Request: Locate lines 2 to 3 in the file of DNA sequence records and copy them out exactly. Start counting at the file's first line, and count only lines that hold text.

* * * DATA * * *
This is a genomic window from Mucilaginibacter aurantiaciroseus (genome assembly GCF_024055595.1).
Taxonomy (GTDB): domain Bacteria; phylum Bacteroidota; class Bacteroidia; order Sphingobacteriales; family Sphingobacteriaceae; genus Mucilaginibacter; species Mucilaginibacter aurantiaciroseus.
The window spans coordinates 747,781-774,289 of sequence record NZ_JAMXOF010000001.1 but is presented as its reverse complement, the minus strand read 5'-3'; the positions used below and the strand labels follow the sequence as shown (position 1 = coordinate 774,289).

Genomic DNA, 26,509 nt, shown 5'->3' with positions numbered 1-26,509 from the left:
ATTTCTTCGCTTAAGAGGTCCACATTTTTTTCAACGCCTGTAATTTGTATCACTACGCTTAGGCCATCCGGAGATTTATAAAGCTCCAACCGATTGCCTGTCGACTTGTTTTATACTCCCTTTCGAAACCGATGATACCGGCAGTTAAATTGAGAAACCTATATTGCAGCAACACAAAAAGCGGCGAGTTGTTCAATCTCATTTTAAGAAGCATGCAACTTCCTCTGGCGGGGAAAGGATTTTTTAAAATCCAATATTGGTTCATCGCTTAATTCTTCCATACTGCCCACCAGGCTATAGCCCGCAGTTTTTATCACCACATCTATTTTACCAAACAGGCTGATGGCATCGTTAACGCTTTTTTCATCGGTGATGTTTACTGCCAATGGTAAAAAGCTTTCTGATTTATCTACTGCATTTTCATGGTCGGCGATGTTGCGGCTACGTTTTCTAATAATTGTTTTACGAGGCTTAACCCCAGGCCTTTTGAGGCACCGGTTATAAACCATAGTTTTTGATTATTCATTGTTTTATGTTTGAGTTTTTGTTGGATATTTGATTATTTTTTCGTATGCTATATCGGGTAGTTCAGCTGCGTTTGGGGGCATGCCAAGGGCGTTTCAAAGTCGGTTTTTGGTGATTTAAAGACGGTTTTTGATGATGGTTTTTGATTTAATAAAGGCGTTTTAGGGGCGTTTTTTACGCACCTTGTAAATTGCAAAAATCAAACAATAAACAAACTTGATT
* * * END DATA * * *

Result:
Taxonomy (GTDB): domain Bacteria; phylum Bacteroidota; class Bacteroidia; order Sphingobacteriales; family Sphingobacteriaceae; genus Mucilaginibacter; species Mucilaginibacter aurantiaciroseus.
The window spans coordinates 747,781-774,289 of sequence record NZ_JAMXOF010000001.1 but is presented as its reverse complement, the minus strand read 5'-3'; the positions used below and the strand labels follow the sequence as shown (position 1 = coordinate 774,289).